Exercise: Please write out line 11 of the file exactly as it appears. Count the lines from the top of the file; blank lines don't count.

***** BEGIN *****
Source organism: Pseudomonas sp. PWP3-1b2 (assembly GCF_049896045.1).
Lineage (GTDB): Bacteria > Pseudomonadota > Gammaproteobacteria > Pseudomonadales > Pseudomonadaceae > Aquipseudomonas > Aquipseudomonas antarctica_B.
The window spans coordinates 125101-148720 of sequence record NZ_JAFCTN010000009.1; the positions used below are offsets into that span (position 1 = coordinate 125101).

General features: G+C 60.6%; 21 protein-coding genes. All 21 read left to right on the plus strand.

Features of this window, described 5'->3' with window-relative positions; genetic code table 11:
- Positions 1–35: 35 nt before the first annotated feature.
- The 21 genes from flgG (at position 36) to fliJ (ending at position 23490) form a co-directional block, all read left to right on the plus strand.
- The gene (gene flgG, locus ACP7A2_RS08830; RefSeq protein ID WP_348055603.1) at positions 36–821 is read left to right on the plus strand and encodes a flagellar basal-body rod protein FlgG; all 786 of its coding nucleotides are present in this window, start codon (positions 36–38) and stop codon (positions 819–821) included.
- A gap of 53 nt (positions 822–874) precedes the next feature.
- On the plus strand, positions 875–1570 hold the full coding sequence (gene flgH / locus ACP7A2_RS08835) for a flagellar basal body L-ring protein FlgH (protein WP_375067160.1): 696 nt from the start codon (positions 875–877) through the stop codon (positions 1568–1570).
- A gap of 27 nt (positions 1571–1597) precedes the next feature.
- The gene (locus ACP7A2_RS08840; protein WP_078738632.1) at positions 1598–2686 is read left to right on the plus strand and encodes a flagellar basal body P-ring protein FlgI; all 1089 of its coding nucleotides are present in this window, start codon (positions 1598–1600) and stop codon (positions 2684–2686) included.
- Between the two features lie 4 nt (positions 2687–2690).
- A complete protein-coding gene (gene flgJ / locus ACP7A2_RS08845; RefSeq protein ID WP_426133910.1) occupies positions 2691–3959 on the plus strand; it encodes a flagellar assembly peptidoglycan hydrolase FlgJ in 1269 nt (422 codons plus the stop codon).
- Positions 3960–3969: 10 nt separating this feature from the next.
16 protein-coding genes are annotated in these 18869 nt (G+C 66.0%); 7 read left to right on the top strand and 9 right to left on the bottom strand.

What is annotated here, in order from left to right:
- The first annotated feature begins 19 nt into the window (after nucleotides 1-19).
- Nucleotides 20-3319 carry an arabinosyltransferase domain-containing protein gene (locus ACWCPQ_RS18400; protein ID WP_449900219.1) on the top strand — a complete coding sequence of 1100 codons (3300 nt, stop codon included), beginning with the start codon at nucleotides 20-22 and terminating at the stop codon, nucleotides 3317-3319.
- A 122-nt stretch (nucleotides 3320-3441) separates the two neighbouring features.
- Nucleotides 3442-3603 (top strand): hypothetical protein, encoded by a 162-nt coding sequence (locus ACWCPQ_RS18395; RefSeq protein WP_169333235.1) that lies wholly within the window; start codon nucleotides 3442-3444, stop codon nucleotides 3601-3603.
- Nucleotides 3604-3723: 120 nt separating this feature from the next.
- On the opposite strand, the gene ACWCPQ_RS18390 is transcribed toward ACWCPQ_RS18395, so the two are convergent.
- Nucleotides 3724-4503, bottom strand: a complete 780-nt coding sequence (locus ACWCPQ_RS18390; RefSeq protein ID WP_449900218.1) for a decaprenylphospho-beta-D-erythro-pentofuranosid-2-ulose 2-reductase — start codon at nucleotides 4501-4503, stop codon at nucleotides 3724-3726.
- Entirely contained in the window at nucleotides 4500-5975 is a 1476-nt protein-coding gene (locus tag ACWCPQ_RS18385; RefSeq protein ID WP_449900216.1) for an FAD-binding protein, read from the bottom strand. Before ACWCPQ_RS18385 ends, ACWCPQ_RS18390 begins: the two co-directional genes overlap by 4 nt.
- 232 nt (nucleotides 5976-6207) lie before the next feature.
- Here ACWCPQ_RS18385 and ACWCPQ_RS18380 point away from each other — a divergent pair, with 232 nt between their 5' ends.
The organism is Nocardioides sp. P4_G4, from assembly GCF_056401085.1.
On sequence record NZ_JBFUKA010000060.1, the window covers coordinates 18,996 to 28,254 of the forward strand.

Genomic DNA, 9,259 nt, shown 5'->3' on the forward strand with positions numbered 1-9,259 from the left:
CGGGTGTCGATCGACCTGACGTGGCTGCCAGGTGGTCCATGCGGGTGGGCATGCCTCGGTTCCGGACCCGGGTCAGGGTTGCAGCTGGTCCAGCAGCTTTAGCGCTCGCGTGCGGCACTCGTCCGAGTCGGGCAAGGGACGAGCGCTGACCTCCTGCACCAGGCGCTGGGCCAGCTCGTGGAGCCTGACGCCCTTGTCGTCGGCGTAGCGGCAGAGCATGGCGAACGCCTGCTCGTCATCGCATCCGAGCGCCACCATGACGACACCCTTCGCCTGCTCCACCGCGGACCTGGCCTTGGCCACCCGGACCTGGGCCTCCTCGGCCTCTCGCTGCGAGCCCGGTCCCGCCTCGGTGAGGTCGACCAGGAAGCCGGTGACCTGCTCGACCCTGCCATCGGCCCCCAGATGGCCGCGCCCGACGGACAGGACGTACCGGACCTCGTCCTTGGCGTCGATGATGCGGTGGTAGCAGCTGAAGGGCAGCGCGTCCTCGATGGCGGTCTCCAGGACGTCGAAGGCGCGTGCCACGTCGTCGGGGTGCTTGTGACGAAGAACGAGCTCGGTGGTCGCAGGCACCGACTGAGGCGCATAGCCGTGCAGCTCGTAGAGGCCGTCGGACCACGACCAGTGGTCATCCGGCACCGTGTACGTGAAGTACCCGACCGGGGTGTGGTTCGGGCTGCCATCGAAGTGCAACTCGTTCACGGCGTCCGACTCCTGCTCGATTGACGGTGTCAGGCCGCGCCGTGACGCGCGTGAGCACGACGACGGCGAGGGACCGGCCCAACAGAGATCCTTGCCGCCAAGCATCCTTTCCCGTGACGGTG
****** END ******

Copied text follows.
- A gap of 27 nt (positions 1571–1597) precedes the next feature.